210. On each side of the chorda dorsalis, in the early embryo, the middle layer, except in the head, is divided into a part near the middle line called the dorsal plate, and a part beyond termed the ventral plate.

The dorsal plates soon exhibit a distinct segmentation, a series of blocks of dense tissue, the primordial vertebrę, making their appearance on each side of the primordial groove, beginning behind the head, and increasing in numbers backwards. Each of these so-called primordial vertebrę contains superficially the rudiment of a segment of the muscular wall of the body, and, beneath that, the commencement of a spinal nerve, which afterwards pushes inwards to join the spinal cord; also between the successive pairs of spinal nerves appear the rudiments of the skeleton, namely, the vertebral and costal arches. The vertebral and costal parts of each segment are indivisible at first, but afterwards, as the common cartilaginous mass grows outwards, it becomes divided, in the thoracic region, into vertebra, rib, costal cartilage, and part of the sternum, and folds round to meet its fellow of the opposite side.

Transverse Section or Chick of two days incubation.

Fig. 153. Transverse Section or Chick of two days incubation. a. Spinal cord; b, central canal of cord; c, outer layer of embryo, forming the cuticle; d, primordial vertebra; e, chorda dorsalis; f, inner layer of embryo, forming intestinal epithelium; g, ventral plate pushing towards the middle line; h, i, outer and inner division of the same; k, outer layer of blastoderm, from which the amnion and inner part of the chorion are formed; l, inner layer of blastoderm which surrounds the yelk.

The ventral plates early split into a deep and superficial part, like the part of the germinal membrane beyond the embryo; but at their inner part, instead of so splitting, they become thicker and push inwards, so that the plates of opposite sides meet together below the chorda dorsalis, and form a mesial plate, in which appear the great blood-vessels and other organs. Among these organs may be mentioned the Wolffian bodies or primordial kidneys (fig. 88), which originally occupy the whole length of the abdominal cavity at the sides of the vertebral column, and are closely connected with the development of the reproductive organs; but disappear at a very early period of foetal life, and are replaced by the permanent kidneys, which take origin between and behind them. The space between the superficial and deep divisions of the ventral plates is the great serous cavity of the trunk, subsequently subdivided into the pericardial, pleural, and peritoneal spaces. The superficial, division is the source of the cutis and other connective tissues of the visceral wall; while the deep division adheres to the inner layer of the embryo, and completes with it the development of the alimentary tube (Remak).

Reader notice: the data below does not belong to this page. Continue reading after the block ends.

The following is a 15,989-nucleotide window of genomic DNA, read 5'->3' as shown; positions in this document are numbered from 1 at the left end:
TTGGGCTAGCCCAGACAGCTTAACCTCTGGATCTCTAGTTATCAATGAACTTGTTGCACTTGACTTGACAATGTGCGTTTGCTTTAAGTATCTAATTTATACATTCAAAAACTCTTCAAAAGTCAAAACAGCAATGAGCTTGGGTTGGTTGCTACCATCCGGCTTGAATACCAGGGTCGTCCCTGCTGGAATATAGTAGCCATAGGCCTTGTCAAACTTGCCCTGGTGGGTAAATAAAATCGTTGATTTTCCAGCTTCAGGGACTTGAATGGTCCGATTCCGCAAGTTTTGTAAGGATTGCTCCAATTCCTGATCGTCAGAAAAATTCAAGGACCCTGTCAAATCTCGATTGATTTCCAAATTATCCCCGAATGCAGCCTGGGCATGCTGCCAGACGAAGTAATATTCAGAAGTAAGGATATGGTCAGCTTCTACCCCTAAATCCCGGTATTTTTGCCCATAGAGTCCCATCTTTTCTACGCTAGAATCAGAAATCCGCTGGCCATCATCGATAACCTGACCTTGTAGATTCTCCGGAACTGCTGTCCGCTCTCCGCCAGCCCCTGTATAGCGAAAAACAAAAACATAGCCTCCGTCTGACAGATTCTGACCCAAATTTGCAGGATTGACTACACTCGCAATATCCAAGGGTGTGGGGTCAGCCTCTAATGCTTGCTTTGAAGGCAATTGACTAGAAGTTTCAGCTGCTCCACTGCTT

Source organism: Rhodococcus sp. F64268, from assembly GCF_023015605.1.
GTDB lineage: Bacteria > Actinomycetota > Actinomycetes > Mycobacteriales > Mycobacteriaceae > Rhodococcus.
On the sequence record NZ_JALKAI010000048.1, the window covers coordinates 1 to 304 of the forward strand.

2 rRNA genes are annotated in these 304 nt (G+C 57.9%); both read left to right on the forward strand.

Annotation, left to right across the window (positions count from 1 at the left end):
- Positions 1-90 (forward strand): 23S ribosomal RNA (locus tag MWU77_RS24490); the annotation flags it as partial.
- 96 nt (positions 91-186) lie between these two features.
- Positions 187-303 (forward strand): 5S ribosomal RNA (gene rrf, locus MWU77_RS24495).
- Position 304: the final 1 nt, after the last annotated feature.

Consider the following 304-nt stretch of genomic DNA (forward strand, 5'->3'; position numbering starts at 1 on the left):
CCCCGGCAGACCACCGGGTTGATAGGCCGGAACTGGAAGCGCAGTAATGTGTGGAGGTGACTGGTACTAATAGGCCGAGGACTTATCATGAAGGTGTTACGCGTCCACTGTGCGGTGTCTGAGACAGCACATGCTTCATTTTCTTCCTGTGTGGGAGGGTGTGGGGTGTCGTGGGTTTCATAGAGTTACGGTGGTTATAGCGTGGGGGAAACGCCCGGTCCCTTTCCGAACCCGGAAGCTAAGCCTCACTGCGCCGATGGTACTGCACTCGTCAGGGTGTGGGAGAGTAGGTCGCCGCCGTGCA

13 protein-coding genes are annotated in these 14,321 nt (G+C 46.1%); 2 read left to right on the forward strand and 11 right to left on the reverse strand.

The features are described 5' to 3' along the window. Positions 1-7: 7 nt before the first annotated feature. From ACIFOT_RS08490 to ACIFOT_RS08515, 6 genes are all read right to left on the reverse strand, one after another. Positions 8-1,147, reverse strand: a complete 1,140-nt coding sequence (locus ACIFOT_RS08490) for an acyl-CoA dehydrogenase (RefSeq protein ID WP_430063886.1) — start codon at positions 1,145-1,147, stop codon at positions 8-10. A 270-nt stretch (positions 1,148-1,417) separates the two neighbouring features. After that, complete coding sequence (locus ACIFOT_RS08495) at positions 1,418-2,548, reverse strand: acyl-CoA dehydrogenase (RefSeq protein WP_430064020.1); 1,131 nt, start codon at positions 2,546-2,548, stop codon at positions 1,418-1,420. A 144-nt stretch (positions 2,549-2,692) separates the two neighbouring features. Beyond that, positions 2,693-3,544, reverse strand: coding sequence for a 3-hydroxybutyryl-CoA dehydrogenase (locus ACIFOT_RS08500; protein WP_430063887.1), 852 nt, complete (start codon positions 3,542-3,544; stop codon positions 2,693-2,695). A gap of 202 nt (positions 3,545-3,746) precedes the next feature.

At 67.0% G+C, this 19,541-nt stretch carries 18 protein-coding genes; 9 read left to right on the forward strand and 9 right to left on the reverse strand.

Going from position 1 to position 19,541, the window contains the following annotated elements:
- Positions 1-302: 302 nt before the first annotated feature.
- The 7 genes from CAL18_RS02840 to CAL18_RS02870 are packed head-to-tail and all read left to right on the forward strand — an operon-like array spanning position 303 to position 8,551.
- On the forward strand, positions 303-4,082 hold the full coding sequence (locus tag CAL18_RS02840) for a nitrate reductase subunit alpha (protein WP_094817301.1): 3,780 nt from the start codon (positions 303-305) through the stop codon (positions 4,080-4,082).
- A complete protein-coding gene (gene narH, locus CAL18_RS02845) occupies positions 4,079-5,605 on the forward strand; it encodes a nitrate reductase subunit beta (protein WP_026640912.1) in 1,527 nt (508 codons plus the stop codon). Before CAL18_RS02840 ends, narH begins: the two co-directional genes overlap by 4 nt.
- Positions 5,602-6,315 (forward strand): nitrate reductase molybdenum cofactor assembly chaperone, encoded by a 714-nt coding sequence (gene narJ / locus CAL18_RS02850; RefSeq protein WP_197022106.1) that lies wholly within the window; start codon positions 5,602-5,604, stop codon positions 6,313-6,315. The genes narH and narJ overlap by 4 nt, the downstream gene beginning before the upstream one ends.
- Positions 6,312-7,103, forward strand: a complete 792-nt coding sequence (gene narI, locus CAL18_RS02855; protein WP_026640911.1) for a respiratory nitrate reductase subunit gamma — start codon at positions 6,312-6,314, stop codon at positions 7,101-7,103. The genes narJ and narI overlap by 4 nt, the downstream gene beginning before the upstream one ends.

The limbs make their appearance from the ventral plates as little buds, which very early display a division into fingers, the thumb or great toe of each lying nearest the head; and subsequently the elongation of the arm and leg takes place.